Gao, L. and Brink, A. G. (2017). Whistleblowing studies in accounting research: A review of experimental studies on the determinants of whistleblowing. Journal of Accounting Literature, 38, 1-13.
Hassink, H., De Vries, M. and Bollen, L. (2007). A content analysis of whistleblowing policies of leading European companies. Journal of Business Ethics, 75, 25-44.
Lee, G. and Fargher, N. (2013). Companies' use of whistle-blowing to detect fraud: An examination of corporate whistle-blowing policies. Journal of Business Ethics, 114(2), 283-295.
Meng, T. P. and Fook, O. S. (2011). Adequacy of Employee Whistleblower Protection (EWP) in Malaysia. In 2011 International Conference on Social Science and Humanity (Vol. 5, pp. 29-33). Singapore: IACSIT Press.
Minority Shareholder Watchdog Group. (2015). Malaysian-Asean Corporate Governance Report 2015.
Near, J. P. and Miceli, M. P. (2016). After the wrongdoing: What managers should know about whistleblowing. Business Horizons, 59(1), 105-114.
Rachagan, S. and Kuppusamy, K. (2017). Encouraging whistle blowing to improve corporate governance? A Malaysian initiative. Journal of Business Ethics, 115(2), 367-382.
Securities Commision of Malaysia. (2017). Malaysian Code on Corporate Governance 2017.
Somers, M. J. and Somers, M. J. (2001). Ethical codes of conduct and organizational context: A study of the relationship between codes of conduct, employee behavior and organizational values. Journal of Business Ethics, 30(2), 185-195.
Standards Australia. (2003). AS 8004-2003 Corporate Governance - Whistle-blower protection programs for entities. SAI Global.
The Star. (2012, October). Whistleblowing - doing the right thing the right way. The Star. Retrieved from https://www.thestar.com.my/news/nation/2012/10/04/whistleblowing--doing-the-right-thing-the-right-way/
Weaver, G. R., Trevino, L. K. and Cochran, P. L. (1999). Corporate ethics practices in the mid-1990's: An empirical study of the Fortune 1000. Journal of Business Ethics, 18(3), 283-294.
Syahrul Ahmar Ahmad (*)
Faculty of Accountancy, Universiti Teknologi MARA Johor, Malaysia
Rahimah Mohamed Yunos
Faculty of Accountancy, Universiti Teknologi MARA Johor, Malaysia
Juyati Mohd Amin
Faculty of Accountancy, Universiti Teknologi MARA Johor, Malaysia
(*) Corresponding Author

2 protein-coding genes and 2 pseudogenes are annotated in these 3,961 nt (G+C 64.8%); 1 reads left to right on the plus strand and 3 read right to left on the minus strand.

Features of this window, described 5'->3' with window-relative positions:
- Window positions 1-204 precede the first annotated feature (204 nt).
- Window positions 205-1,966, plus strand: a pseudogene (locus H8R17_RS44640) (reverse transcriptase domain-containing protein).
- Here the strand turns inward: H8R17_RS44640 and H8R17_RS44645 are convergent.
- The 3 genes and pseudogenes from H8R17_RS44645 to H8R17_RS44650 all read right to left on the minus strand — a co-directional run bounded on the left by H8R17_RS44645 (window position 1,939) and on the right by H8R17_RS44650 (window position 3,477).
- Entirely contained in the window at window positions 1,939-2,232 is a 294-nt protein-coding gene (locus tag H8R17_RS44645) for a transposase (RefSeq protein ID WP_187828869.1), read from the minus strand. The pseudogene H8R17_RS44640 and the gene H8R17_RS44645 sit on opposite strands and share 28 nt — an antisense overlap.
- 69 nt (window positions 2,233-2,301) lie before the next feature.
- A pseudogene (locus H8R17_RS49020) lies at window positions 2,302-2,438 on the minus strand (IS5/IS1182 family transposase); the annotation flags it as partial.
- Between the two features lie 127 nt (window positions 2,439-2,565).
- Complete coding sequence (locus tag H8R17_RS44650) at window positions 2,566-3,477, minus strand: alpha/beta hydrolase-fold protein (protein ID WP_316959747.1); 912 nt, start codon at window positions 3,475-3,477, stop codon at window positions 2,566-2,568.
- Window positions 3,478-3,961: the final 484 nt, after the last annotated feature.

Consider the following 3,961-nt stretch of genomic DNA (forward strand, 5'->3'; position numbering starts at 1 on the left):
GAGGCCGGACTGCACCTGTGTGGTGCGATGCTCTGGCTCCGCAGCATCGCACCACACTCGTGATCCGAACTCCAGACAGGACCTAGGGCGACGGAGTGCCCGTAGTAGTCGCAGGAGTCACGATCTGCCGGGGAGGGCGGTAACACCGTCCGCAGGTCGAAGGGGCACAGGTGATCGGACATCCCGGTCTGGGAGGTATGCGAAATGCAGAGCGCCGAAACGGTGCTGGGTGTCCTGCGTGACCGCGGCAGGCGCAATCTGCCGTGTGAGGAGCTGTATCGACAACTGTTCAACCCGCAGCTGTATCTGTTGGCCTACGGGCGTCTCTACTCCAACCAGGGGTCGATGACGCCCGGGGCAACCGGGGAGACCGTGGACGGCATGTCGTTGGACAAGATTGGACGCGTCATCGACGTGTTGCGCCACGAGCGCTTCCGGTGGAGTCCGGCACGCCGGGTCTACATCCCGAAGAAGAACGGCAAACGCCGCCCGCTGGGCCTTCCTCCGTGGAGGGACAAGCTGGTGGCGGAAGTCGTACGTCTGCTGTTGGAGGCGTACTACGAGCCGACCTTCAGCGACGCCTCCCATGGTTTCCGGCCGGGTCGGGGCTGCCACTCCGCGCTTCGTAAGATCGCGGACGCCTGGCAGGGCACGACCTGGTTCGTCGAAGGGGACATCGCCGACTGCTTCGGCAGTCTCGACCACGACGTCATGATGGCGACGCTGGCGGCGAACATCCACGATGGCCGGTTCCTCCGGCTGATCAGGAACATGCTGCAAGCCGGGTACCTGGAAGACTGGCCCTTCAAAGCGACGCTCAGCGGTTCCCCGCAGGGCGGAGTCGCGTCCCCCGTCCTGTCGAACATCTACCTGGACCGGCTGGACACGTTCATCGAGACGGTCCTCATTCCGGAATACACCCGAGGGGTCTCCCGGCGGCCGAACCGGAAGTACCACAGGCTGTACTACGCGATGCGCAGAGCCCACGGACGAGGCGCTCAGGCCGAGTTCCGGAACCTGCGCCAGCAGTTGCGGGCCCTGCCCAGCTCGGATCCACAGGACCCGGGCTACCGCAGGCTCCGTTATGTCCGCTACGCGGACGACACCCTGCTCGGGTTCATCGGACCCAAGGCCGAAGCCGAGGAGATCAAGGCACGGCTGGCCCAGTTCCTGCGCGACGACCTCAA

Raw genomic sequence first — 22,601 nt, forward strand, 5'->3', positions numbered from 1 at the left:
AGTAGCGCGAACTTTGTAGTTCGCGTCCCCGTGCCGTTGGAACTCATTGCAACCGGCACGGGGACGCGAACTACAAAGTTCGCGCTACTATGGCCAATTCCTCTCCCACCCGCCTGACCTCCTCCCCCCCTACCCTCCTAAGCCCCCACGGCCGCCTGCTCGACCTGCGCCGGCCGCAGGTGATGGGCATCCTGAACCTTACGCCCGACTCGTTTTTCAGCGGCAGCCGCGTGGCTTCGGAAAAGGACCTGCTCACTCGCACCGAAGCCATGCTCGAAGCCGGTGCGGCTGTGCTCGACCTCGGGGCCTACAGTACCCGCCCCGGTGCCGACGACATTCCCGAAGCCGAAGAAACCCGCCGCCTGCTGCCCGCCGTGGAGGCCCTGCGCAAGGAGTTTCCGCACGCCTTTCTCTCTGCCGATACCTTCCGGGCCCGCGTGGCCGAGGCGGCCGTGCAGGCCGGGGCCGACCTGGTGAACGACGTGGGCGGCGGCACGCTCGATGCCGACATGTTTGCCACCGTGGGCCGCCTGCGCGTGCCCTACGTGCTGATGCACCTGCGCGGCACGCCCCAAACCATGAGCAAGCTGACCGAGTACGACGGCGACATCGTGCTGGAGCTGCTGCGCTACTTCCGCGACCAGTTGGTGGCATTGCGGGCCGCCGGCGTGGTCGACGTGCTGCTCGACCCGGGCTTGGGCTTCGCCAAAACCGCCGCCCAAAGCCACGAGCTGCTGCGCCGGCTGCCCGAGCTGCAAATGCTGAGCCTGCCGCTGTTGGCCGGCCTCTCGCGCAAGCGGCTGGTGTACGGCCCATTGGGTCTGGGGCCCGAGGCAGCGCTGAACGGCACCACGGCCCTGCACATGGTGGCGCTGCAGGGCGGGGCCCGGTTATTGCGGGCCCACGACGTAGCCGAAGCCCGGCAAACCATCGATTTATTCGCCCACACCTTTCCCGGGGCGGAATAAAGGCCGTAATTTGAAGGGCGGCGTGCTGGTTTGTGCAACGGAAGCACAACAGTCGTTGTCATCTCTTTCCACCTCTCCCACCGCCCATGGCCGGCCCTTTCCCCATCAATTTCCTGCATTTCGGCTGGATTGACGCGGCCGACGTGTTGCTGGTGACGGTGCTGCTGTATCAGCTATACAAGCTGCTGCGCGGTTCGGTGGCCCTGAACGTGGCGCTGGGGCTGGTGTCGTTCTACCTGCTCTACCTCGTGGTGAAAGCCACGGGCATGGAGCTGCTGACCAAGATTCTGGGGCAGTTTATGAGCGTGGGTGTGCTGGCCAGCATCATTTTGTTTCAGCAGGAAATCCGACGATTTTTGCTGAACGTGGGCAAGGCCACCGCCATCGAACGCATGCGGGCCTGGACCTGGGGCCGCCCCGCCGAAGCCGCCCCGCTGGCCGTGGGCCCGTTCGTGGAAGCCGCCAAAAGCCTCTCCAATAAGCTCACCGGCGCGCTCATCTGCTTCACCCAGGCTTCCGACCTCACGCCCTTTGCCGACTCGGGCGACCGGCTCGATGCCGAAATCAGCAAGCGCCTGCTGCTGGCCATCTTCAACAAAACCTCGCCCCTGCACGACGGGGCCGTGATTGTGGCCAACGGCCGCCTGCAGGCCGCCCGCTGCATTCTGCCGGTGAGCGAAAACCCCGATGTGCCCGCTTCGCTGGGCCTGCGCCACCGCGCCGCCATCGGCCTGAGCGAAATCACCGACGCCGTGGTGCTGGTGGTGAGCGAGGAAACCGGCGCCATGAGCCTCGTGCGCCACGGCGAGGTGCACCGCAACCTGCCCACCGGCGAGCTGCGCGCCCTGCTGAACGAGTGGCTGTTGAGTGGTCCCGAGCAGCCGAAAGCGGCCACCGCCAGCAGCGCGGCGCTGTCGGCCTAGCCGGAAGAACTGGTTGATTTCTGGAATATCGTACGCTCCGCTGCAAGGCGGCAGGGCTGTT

Table 1. List of Empirical Variables. Section Variables Section A Demography profile Section B Resources availability * Employees' Skills and Ability * Financial Management Training * Financial Support * Technology Support Section C Cash management Section D Financial sustainability Section Measures Section A Types of services, fully prepare and maintain accounting transactions in accounting records, the person who handles the accounting records Section B Basic skills, ability, experience Training received, wide exposure, continuous training Business fund, allocation of fund, financial support from government. Computer assistance, software, knowledge using computerized accounting systems and sufficient technology support. Section C Bank account, cash shortage, surplus, cash budget and separation duties Section D Profitability, liquidity, budget, expenditure, stock turnover, number of customer, cash flow. Table 2: Validity and Reliability for Construct Constructs Items Loadings AVE Cash management CFP1 0.622 0.503 practices CFP2 0.368 CFP3 0.475 CFP4 0.663 CFP5 0.615 CFP6 0.750 CFP7 0.720 CFP8 0.682 CFP9 0.688 CFP10 0.023 CFP11 0.430 Financial sustainability F1 0.699 0.505 F2 0.731 F3 0.764 F4 0.830 F5 0.652 F6 0.645 F7 0.618 Employees' accounting SA1 0.719 0.571 skills and ability SA2 0.770 SA3 0.821 SA4 0.710 Financial management TS1 0.871 0.704 trainings TS2 0.839 TS3 0.784 TS4 0.860 Financial support FS1 0.770 0.527 FS2 0.658 FS3 0.662 FS4 TE1 0.805 0.877 Technological Support 0.799 TE2 0.933 TE3 0.882 TE4 0.883 Constructs Cronbach's Composite Alpha Reliability Cash management 0.82 0.866 practices Financial sustainability 0.818 0.866 Employees' accounting 0.749 0.841 skills and ability Financial management 0.86 0.905 trainings Financial support 0.698 0.815 Technological Support 0.916 0.94 Table 3: Discriminant Validity Constructs CFP Fin.Sus SA TS FS TE CFP 0.709 Fin. Sus 0.490 0.711 SA 0.408 0.503 0.756 TS 0.443 0.285 0.140 0.839 FS 0.433 0.500 0.384 0.371 0.726 TE 0.312 0.266 0.182 0.404 0.409 0.894 Where: CFP is cash management practices, Fin. Sus. is financial sustainability, SA is employees' accounting skills and ability, FS is financial support, TS is financial management trainings, and TE is technological support. Table 4: Structural Estimates (Hypotheses Testing) Hypotheses Beta Standard Error 0.075 H1 SA -> CFP 0.212 H2 TS -> CFP 0.303 0.055 H3 FS -> CFP 0.276 0.092 H4 TE -> CFP 0.078 0.062 H5 CFP -> Fin.Sus 0.112 0.104 H6 SA -> Fin.Sus 0.139 0.056 H7 TS -> Fin.Sus 0.133 0.060 H8 FS -> Fin.Sus 0.280 0.082 H9 TE -> Fin.Sus 0.221 0.064 T Statistics 2.831 Decision H1 Supported H2 5.489 Supported H3 2.987 Supported H4 1.267 Not Supported H5 1.076 Not Supported H6 2.457 Supported H7 2.211 Supported H8 3.411 Supported H9 3.430 Supported Table 2: Frequency of items disclosed in whistleblowing policies Disclosure items Frequency of items reported No. % 1. A statement of the entity's commitment to culture of high corporate 44 88 compliance and ethical behavior 2. Commitment to regularly review the policy 7 14 3. Provision of training 3 6 4. Scope applies to employees (including contractors and consultants) 45 90 5. Scope applies to non-employees (customers, general public) 38 76 6. Guidelines on reportable issues 43 86 7. Guidelines on who to report to 40 80 8. Guidelines on how to report 41 82 9. A statement that report will be treated as confidential 35 70 10. A statement that different individuals will receive and investigate the 11 22 report 11. A statement on how the report will be handled 14 28 12. A statement on whether whistle-blower will be notified on 7 14 commencement of investigation 13. A statement on whether whistle-blower will be notified on whistle- 6 12 blowing progress 14. A guarantee that whistle-blowers will receive feedback 9 18 15. Appointment of a welfare/whistle-blowing protection officer 0 0 16. No retaliation by company, if report made in good faith 28 56 17. A statement that protection is given 31 62 18. Description of the specific protection given from and the actions that 7 14 will be taken a. Definition of term 7 14 b. List out different forms of misconduct 32 64 c. Who is handling the matter 15 30 d. Action subsequent to report 7 14 Table 3: Frequency of items disclosed in whistleblowing policies across the companies No Companies Total Dis- No Companies Total Disclo- Items closure Items sure Dis- Level Dis- Level closed closed 1 AEON CO. 12 H 26 MAGNUM 3 L 2 AEON CREDIT 9 L 27 MAH SING 3 L 3 AFFIN BANK 9 L 28 MALAKOFF 17 H 4 ALLIANCE BANK 7 L 29 MRCB 18 H 5 BERJAYA 0 L 30 MMC 10 L SPORTS 6 BIMB HOLDINGS 16 H 31 MSM 9 L 7 BINTULU PORT 10 L 32 MY E.G. 13 H 8 BOUSTEAD 7 L 33 ORIENTAL 10 L HLDGS 9 BOUSTEAD 7 L 34 PADINI 12 H PLANT 10 BUMI ARMADA 7 L 35 PAVILION REIT 0 L 11 BURSA 21 H 36 POS MALAYSIA 10 L 12 CAHYA MATA 13 H 37 SAPURA 12 H 13 CARLSBERG 4 L 38 SCIENTEX 0 L 14 DRB-HICOM 9 L 39 SERBA DINAMIK 0 L 15 DUTCH LADY 17 H 40 SHANGRI-LA 12 H HOTELS 16 ECO WORLD 12 H 41 SUNWAY REIT 13 H 17 FGV 8 L 42 SYKT TAKAFUL 9 L 18 GAS MALAYSIA 3 L 43 TIME DOTCOM 4 L 19 HEINEKEN 18 H 44 UEM SUNRISE 14 H 20 HONG LEONG 10 L 45 UNITED PLANT 11 H 21 IGB REIT 7 L 46 UOA DEV 2 L 22 IJM 13 H 47 V.S. INDUSTRY 11 H 23 KOSSAN 9 L 48 VITROX 11 H 24 KPJ 11 H 49 YINSON 14 H 25 LPI 8 L 50 YTL POWER 5 L